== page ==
Home / Auto News / News article: Honda Recalling 428,000 Accord, Civic and Element Models for Ignition Issue - AutoGuide.com News
 |  Aug 09 2010, 5:24 PM

Honda has announced a recall of 428,000 vehicles in both the U.S. and Canada due to a problem with the ignition system that could cause a vehicle to roll away.

The recall affects Honda Accord, Civic and Element models from 2003 and 2004 as well as the Acura 1.7EL in Canada.

The models in question have an ignition interlock feature that will prevent the driver from removing the key is the car is not placed in park. The current ignition interlock system may fail with several crashes reportedly resulting so far.

Get full details on the recall after the jump:

PRESS RELEASE

08/09/2010 – TORRANCE, Calif. -

Honda will recall approximately 197,000 Accord and 117,000 Civic vehicles from the 2003 model year and roughly 69,000 Element vehicles from the 2003 and 2004 model years in the U.S. to prevent a malfunction of the ignition interlock feature of these vehicles. Honda has received several complaints about such failures in these vehicles and is aware of a small number of related incidents, including one that resulted in a minor injury.

The ignition interlock mechanism can be damaged or worn during use. If this happens, it may become possible to remove the ignition key when the shift lever is not in Park. If the transmission is not in Park and the parking brake is not set, the vehicle could roll away, and a crash could occur.

Honda is announcing this recall to encourage all owners of affected vehicles to take their vehicle to an authorized dealer as soon as they receive notification from Honda that their vehicle requires repair. Notification to customers will start in late September, 2010.

When Honda identifies concerns of this nature, nothing is more important to the company than fulfilling our obligation and responsibility to alert our customers. To this end, in addition to contacting customers by mail, after Sept. 20, 2010, owners of these vehicles will be able to determine if their vehicle requires repair by going on-line or calling Honda. Honda owners can go to www.recalls.honda.com or call (800) 999-1009, and select option 4.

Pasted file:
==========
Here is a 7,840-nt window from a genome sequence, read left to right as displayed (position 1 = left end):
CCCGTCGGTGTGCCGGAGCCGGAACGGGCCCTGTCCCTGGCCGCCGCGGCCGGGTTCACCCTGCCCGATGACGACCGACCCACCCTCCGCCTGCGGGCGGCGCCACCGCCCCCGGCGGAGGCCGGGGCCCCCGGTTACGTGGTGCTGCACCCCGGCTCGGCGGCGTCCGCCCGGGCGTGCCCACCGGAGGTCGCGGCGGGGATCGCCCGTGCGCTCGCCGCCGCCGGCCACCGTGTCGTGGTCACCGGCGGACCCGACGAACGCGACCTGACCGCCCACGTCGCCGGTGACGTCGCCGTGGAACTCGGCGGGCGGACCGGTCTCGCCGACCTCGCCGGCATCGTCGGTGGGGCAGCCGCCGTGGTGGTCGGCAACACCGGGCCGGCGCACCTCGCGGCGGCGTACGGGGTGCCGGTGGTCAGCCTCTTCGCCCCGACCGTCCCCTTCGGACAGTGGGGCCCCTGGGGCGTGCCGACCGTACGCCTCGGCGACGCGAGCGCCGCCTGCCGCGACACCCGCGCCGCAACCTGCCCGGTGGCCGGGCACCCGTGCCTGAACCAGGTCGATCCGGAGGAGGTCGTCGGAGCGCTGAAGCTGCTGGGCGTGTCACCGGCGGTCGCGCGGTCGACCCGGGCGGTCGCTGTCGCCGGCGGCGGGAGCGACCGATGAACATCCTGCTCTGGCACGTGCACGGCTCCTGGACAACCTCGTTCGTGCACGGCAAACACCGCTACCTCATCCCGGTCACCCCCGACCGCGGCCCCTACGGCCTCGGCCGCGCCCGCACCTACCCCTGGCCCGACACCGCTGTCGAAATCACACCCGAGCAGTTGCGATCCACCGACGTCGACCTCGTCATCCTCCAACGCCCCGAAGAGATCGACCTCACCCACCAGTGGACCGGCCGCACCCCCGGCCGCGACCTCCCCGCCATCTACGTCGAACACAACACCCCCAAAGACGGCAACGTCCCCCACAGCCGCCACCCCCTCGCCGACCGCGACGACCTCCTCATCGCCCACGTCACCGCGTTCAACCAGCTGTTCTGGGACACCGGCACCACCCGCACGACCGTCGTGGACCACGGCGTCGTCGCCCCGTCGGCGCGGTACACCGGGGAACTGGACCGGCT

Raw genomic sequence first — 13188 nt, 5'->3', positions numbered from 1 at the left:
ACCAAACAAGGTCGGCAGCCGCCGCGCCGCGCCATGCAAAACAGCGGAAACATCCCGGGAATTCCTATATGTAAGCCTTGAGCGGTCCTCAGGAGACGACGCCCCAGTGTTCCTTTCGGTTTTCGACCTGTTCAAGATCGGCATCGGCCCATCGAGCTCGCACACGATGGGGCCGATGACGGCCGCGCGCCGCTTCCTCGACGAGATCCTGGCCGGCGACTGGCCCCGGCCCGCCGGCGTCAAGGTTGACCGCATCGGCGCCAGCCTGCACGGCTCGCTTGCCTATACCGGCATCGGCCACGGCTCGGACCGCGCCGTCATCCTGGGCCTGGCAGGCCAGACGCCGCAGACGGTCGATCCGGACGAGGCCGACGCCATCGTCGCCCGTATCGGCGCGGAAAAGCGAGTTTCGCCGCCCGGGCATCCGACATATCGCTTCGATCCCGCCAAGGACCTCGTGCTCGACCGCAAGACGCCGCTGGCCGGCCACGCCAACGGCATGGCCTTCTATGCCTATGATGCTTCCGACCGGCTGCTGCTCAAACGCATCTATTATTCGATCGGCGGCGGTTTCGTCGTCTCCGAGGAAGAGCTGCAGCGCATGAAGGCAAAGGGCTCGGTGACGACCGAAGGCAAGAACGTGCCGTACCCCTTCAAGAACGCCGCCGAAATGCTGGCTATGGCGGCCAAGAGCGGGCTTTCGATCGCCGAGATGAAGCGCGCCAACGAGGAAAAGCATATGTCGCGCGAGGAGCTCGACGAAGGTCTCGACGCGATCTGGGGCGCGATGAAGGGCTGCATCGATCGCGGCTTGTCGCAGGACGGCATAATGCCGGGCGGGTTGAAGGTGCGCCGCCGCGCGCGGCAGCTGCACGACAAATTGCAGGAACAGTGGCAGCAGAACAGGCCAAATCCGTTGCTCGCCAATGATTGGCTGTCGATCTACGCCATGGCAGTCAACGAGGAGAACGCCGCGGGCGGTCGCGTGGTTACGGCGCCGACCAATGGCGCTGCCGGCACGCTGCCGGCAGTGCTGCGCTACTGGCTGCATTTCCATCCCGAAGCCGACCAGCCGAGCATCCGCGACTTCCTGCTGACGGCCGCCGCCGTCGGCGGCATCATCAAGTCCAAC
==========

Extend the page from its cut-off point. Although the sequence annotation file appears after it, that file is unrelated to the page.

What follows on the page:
• Seth Squicciarino

    This is not the only safety and design issue with the Honda Accord. The National Highway Traffic Safety Administration has over 1100 complaints on file about the 2003 Honda Accord. Of the 1144 complaints (as of August 7, 2010) referred to this agency, 383 fall into the “power train: automatic transmission category.”

    Information from the NHTSA web-site (http://www.safercar.gov) reveals that in the 2003 Honda Accord, transmission failure occurs quickly and many times at highway speeds. The complaints from NHTSA are mostly similar to each other in that the vast majority of the failures happen suddenly at higher speeds and the car’s occupant(s) are often unsafely jolted forward while coming to a near stop in the travel lanes.

    This is a serious safety issue. Coming to a near complete stop from 60 or 70 miles per hour, in some reported cases, has resulted in some injuries and will eventually result in someone’s death.

    In April of 2004, Honda issued a recall on the automatic transmissions of Honda Accords, Odysseys, Pilots and Acura 3.2CL and 3.2TL models. According to Honda’s own press release, “this condition may lead to gear breakage and possible locking of the vehicle’s transmission, creating a potential safety hazard.” The very same potential failures cited in the 2004 recall have become frequent for owners of these vehicles in the years subsequent to the recall and the resulting “transmission lockup”, referred to in the recall, that “could result in a crash” has become a reality for many.

    Honda was supposed to fix the problem when it issued the 2004 recall, however, it appears the company tried to do the cheapest thing for its bottom line in an attempt to have these vehicles fail after the warranty had expired. By not fixing the problem they are putting lives at risk.

    Honda’s blatant disregard for the safety of its customers and the public at large is best exemplified its refusal to take responsibility for the safety and design flaws engineered into their cars. It is no wonder that Honda has 14.26% of the share of automobile fatalities in the United States.

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